By Jonnae Miller Juris Doctor Candidate 2021, Southern University Law Center From beautifully composing musical pieces, endlessly traveling the world for performances, and earning extensive studio fees, to making intimidating courtroom visits, life as a musician can be extremely rewarding,…
By Monica Thompson
Saint Louis University School of Law
Juris Doctorate Candidate, 2024
The Ehud Yonay family is suing Paramount Pictures in California federal court for copyright infringement by the creation of Top Gun: Maverick. This sequel to the 1986 smash movie hit Top Gun has been breaking box office records but may end up owing big money to the Yonays. The lawsuit was filed on June 6, 2022, but the issue arose in 2018 when the Yonays claim the copyright in question reverted to them.
The 1986 Top Gun was significantly inspired by Ehud Yonay’s article Top Guns, which was published in 1983 in California magazine. Yonay acquired copyright rights to the story later that year and Paramount licensed the movie rights to it shortly thereafter.
Multiple parts of the Copyright Act apply to the Yonays case. While Ehud Yonay died in 2012, his widow can sue Paramount because of the section of the Act that states “where an author is dead, his or her termination interest is owned, and may be exercised as follows: The widow or widower owns the author’s termination interest…”
Another section gives Ehud’s son rights to the work stating “(T)he author’s surviving children, and the surviving children of any dead child of the author, owns the author’s entire termination interest…” Together Ehud’s widow and son would co-own the copyright 50/50.
The “termination” portion of the statute that the Yonays are invoking to claim ownership of the underlying copyright in question establishes that “termination of the (copyright) grant may be effected at any time during a period of five years beginning at the end of thirty-five years from the date of execution of the grant…” This allows artists, authors, and other creators– and their heirs– to have copyright ownership revert back to them after 35 years, even if rights had been transferred rights in the meantime.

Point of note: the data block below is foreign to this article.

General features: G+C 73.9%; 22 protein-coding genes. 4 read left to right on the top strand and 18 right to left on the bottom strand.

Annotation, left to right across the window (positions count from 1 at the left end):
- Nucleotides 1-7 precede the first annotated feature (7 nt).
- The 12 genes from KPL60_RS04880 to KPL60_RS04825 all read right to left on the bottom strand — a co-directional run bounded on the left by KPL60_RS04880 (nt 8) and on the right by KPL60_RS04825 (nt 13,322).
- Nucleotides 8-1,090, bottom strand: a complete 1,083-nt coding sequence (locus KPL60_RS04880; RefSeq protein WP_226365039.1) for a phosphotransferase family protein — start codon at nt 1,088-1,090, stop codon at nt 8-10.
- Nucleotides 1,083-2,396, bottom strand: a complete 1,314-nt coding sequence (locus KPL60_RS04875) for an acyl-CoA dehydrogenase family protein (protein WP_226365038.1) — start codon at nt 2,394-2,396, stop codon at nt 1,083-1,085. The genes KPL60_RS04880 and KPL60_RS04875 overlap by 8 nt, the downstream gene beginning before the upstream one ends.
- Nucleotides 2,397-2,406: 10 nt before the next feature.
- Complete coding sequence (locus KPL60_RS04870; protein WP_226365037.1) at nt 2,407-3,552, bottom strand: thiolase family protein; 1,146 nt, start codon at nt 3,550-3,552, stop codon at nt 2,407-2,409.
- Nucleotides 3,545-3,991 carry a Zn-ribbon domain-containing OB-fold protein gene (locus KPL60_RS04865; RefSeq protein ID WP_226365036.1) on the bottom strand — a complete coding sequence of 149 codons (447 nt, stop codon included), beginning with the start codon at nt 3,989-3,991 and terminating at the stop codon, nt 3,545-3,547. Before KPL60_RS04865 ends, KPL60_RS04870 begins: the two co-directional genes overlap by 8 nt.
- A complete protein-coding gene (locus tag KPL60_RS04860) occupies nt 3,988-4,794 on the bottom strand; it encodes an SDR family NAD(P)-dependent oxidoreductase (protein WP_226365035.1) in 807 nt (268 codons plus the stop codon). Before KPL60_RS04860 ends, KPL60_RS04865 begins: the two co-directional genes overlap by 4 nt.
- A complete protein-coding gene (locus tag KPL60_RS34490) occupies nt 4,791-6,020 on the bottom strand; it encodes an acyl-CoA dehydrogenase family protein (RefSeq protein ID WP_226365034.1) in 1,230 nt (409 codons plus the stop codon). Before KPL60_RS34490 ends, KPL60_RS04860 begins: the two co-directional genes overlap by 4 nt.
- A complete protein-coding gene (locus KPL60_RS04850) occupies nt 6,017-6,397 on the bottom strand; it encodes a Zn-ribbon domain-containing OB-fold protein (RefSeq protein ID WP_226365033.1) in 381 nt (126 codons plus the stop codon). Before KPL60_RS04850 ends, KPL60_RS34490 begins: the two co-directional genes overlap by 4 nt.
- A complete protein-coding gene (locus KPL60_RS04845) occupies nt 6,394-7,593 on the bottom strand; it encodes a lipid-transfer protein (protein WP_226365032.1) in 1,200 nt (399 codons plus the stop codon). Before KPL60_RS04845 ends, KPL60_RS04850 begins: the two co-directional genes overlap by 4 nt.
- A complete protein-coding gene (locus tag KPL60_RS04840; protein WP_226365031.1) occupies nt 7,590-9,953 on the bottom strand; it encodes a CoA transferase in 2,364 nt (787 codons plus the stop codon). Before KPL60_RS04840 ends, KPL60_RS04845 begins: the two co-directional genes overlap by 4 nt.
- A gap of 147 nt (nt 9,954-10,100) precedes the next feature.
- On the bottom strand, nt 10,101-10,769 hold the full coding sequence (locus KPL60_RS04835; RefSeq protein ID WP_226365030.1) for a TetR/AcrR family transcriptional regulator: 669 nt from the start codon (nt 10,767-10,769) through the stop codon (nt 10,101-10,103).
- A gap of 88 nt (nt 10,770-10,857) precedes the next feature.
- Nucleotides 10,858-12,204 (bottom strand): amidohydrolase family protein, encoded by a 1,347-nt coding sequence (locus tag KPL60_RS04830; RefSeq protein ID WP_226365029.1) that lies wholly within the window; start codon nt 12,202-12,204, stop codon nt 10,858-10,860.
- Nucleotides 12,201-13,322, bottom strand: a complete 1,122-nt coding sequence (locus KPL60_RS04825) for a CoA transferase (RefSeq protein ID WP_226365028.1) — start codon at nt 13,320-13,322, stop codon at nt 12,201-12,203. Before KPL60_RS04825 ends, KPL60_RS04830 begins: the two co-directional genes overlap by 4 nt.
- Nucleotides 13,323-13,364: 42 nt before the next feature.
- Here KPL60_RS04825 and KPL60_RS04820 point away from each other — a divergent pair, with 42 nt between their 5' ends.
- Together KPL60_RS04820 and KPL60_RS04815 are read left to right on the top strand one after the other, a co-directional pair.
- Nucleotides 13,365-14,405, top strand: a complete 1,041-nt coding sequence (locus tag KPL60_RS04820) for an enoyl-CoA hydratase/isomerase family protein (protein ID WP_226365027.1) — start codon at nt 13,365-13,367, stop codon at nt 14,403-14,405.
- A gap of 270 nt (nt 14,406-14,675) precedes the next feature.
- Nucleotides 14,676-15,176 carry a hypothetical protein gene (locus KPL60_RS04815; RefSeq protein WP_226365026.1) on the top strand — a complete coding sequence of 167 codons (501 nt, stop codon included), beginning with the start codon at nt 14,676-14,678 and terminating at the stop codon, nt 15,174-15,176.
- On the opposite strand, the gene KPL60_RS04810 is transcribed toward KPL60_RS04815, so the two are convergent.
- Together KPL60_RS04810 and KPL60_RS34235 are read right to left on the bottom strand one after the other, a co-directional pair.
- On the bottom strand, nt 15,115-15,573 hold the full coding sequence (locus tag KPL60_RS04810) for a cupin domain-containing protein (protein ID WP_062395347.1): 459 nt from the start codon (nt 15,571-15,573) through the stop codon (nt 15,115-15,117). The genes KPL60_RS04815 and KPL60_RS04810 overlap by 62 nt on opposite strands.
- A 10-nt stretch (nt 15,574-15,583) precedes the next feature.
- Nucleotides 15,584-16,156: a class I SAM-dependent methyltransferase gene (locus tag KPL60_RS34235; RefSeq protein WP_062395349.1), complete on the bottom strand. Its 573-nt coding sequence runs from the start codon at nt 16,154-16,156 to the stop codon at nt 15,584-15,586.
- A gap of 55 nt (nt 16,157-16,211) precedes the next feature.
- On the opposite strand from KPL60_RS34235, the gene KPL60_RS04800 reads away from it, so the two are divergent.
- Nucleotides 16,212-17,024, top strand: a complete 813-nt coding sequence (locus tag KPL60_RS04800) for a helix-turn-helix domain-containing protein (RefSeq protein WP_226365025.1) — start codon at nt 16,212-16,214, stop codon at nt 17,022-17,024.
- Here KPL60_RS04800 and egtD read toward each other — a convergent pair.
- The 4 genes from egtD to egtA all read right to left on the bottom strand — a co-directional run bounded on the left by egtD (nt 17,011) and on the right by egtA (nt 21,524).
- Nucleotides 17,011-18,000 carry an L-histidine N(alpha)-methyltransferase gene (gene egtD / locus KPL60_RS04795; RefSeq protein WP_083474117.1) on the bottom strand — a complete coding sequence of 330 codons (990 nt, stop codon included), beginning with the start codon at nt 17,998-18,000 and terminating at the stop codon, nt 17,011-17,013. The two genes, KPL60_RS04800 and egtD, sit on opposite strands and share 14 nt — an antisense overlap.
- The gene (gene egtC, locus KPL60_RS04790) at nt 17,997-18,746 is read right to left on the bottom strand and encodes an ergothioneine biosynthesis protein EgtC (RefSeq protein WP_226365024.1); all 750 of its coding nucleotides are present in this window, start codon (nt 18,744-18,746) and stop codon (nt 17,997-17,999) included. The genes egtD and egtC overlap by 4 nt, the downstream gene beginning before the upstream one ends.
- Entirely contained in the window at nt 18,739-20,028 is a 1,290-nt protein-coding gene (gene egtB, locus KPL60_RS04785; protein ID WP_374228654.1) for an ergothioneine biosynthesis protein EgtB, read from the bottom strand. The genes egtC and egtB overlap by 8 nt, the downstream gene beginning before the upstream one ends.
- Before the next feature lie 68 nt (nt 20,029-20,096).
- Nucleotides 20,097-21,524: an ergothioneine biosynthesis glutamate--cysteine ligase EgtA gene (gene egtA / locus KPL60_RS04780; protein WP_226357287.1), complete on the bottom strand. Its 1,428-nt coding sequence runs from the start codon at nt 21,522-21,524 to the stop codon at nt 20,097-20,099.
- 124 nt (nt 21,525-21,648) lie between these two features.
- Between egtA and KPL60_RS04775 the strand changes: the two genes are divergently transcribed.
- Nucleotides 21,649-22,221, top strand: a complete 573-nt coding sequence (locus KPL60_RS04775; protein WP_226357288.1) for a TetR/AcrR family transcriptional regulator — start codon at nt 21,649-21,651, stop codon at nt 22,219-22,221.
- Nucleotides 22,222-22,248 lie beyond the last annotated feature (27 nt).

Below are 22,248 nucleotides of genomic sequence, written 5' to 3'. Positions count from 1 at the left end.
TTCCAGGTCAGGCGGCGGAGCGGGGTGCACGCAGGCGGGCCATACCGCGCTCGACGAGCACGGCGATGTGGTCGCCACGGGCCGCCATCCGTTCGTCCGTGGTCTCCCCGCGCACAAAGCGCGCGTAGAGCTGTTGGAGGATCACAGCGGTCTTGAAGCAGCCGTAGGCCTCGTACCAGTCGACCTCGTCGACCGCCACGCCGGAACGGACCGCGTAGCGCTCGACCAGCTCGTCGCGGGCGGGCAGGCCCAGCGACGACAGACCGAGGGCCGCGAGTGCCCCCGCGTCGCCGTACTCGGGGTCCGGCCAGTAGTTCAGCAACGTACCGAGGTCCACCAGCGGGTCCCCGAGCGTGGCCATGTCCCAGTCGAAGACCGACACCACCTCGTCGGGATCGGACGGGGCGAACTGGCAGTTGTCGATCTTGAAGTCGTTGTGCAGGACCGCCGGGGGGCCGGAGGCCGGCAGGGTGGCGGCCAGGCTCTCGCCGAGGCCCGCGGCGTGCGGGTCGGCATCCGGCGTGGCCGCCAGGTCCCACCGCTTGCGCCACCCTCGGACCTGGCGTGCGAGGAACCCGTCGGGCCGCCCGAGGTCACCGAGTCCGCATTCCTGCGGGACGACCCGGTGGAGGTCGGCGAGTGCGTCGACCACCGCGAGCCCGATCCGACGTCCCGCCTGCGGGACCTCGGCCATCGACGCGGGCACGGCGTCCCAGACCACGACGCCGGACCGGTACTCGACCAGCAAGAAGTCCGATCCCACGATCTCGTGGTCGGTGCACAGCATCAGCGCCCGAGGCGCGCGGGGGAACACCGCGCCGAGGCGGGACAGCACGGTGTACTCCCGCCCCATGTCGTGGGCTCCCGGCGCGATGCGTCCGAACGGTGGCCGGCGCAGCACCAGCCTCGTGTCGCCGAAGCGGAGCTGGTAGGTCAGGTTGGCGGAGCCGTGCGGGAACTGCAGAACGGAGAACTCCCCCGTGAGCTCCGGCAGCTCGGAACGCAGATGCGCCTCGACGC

The Yonays invoked the above provision of the Copyright Act in 2018 and had Ehud’s copyright rights revert to them. Paramount’s ownership of the movie rights of Top Gun therefore arguably expired in 2020, 35 years after the original copyright rights were obtained.
So why does the copyright to Yonay’s Top Guns magazine story matter for a movie sequel? Well, that is where the case indeed rests. The Yonays claims that the sequel is derivative of Ehud’s Top Guns article, as the story is centered around the same characters in that story, and therefore its now unauthorized use in the movie sequel is a copyright infringement. The Yonays also claim that the movie did not wrap up production until May of 2021, over a year after Paramount’s rights expired.
In response, Paramount claims that it had sufficiently completed the movie before the termination of its copyright rights. A fact that may weigh in Paramount’s favor is that the sequel was set for release in July of 2019 before its copyright rights expired. The movie was first delayed for typical production reasons but was further delayed due to the COVID-19 outbreak. Had the pandemic not occurred, the film may have finished production and been released before the expiration of Paramounts copyright rights.
If the court sides in favor of the Yonay family, the family has asked for financial compensation, including damages and profits gained from the film, as well as an injunction on the film being distributed or any more sequels being produced.
The Yonay family is represented by leading copyright and entertainment attorney Marc Toberoff. He is perhaps best known for representing comic book legends Jerry Siegel and Jack Kirby, and he has been labeled the “legal Man of Steel” by the New York Times. Paramount could be given a run for its money with this case.
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